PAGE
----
Israel Gaza conflict
The violence in the mostly Muslim region, which erupted amid the war between Israel and Hamas in Gaza, prompted Israel to call on Russia to protect its citizens. AFP

Visiting US Secretary of State Antony Blinken told Israeli leaders on Thursday that a temporary truce in their war with Hamas was "producing results" and should continue.

Blinken, on his third trip to the region since the conflict erupted nearly eight weeks ago, also stressed it was "imperative" to protect civilians in the besieged Gaza Strip should the fighting resume.

He made the remarks in meetings with Israeli President Isaac Herzog and Prime Minister Benjamin Netanyahu in Tel Aviv and Jerusalem, respectively, before travelling to Ramallah in the occupied West Bank for a sit-down with Palestinian president Mahmud Abbas.

As part of the pause in fighting, now in its seventh day, Hamas has freed scores of hostages taken during its bloody attack on Israel on October 7 in exchange for the release of more than 200 Palestinian prisoners being held in Israeli jails.

"We have seen over the last week the very positive development of hostages coming home, being reunited with their families," Blinken said in his meeting with Herzog.

"It's also enabled an increase in humanitarian assistance to go to innocent civilians in Gaza who need it desperately.

"So this process is producing results. It's important, and we hope that it can continue."

The truce was extended by one day on Thursday and is due to expire on Friday morning if an agreement is not reached on a further prolongation.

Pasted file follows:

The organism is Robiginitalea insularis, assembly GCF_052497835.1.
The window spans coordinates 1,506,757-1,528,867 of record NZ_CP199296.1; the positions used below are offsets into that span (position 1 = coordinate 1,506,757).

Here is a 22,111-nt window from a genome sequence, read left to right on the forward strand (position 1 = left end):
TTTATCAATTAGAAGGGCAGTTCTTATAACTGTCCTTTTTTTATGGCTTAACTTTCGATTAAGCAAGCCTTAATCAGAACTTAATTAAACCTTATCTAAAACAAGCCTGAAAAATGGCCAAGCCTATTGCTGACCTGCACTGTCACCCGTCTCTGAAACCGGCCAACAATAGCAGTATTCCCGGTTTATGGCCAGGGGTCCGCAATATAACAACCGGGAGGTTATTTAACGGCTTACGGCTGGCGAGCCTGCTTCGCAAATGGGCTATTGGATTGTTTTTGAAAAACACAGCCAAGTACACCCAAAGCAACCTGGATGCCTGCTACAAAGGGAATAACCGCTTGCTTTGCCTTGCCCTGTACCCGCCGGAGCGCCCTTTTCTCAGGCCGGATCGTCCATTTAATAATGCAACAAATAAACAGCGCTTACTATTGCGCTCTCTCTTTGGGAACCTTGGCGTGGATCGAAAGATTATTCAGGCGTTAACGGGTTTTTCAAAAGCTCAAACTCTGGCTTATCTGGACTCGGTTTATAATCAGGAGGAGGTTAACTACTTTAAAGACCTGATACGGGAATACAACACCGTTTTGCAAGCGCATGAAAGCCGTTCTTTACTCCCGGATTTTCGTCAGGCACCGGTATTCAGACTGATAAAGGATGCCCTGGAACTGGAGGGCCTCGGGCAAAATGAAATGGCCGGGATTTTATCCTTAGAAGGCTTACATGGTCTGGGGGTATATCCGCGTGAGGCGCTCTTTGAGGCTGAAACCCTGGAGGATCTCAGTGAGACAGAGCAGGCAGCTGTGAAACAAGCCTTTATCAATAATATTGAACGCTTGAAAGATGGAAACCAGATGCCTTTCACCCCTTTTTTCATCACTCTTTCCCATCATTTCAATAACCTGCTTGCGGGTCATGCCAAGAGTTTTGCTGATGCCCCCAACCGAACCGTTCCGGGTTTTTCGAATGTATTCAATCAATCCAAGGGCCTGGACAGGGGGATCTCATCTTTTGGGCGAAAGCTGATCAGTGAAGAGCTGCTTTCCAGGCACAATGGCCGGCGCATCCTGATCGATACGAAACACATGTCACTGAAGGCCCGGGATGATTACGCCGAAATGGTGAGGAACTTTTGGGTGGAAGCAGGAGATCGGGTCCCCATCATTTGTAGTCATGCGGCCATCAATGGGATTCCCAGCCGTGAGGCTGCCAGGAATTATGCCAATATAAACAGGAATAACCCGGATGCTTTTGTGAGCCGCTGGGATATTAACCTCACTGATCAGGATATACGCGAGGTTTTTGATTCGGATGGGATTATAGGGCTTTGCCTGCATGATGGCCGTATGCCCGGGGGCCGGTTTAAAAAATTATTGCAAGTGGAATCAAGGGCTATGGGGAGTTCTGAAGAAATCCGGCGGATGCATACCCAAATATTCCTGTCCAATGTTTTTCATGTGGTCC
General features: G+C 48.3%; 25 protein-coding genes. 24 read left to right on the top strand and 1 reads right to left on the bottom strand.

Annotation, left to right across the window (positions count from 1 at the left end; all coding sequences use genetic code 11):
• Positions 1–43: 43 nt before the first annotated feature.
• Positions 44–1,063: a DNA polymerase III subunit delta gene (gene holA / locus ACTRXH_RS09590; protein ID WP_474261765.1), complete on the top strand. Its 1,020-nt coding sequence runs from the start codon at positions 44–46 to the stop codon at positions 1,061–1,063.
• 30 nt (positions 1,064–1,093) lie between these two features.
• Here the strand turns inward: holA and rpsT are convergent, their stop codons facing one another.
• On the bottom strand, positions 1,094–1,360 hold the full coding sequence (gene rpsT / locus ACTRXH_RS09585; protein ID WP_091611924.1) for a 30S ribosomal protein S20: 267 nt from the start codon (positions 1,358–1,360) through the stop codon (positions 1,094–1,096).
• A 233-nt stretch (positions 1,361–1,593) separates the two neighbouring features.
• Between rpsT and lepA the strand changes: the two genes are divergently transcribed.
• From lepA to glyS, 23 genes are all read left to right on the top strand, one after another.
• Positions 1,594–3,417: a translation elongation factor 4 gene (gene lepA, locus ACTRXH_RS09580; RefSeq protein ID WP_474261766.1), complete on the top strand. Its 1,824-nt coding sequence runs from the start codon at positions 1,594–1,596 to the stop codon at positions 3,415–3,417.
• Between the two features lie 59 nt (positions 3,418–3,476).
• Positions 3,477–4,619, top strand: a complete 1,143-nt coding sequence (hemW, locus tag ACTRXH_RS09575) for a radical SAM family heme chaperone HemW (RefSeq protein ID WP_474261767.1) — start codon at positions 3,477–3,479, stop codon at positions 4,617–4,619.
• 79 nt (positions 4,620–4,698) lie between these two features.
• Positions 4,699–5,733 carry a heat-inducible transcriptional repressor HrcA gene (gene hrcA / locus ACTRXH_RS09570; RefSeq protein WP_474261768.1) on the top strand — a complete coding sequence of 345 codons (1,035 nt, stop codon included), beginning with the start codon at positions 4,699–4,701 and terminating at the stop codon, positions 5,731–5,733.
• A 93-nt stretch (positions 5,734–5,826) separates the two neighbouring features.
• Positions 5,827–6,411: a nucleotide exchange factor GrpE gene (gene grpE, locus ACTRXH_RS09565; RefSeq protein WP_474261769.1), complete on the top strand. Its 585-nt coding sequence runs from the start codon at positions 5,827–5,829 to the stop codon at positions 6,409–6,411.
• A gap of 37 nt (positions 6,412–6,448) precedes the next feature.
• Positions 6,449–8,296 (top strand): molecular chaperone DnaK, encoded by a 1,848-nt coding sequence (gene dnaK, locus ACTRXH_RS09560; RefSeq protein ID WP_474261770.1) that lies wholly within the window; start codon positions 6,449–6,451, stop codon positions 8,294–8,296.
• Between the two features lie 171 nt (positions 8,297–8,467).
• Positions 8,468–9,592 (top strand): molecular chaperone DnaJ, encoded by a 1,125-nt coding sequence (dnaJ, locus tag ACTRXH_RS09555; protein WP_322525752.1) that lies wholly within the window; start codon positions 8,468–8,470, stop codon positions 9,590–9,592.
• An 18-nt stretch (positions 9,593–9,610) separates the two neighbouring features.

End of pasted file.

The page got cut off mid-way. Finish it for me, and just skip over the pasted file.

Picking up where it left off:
In his meeting with Netanyahu, Blinken reaffirmed Israel's right to defend itself, but urged it "to take every possible measure to avoid civilian harm", State Department spokesman Matthew Miller said in a statement.

"The secretary stressed the imperative of accounting for humanitarian and civilian protection needs in southern Gaza before any military operations there and urged immediate steps to hold settler extremists accountable for violence against Palestinians in the West Bank," he added.

In a statement released by his office, Netanyahu said he had raised with Blinken a shooting attack that killed three people in Jerusalem on Thursday and was later claimed by Hamas, saying "nothing will stop us" from destroying the group.

"We will continue this war until we achieve the three goals: Freeing all of our hostages, completely eliminating Hamas and ensuring that no threat like this will ever come from Gaza again," he said.

After the meeting, Blinken travelled by armoured convoy to the headquarters of the Palestinian Authority in Ramallah for talks with Abbas.

The two "spoke about the urgent need for measures to improve security and freedom for Palestinians in the West Bank", Miller said in a separate statement, with Blinken reiterating "that the United States remains committed to advancing tangible steps for a Palestinian state".

Since the October 7 attack on Israel and its ensuing war against Hamas in Gaza, violence in the West Bank has flared, with nearly 240 Palestinians killed by Israeli soldiers or settlers, according to the Palestinian health ministry.

Before he arrived, Blinken had said his trip would focus on extending the truce between Israel and Hamas to ensure the release of more hostages and the continued delivery of aid into Gaza.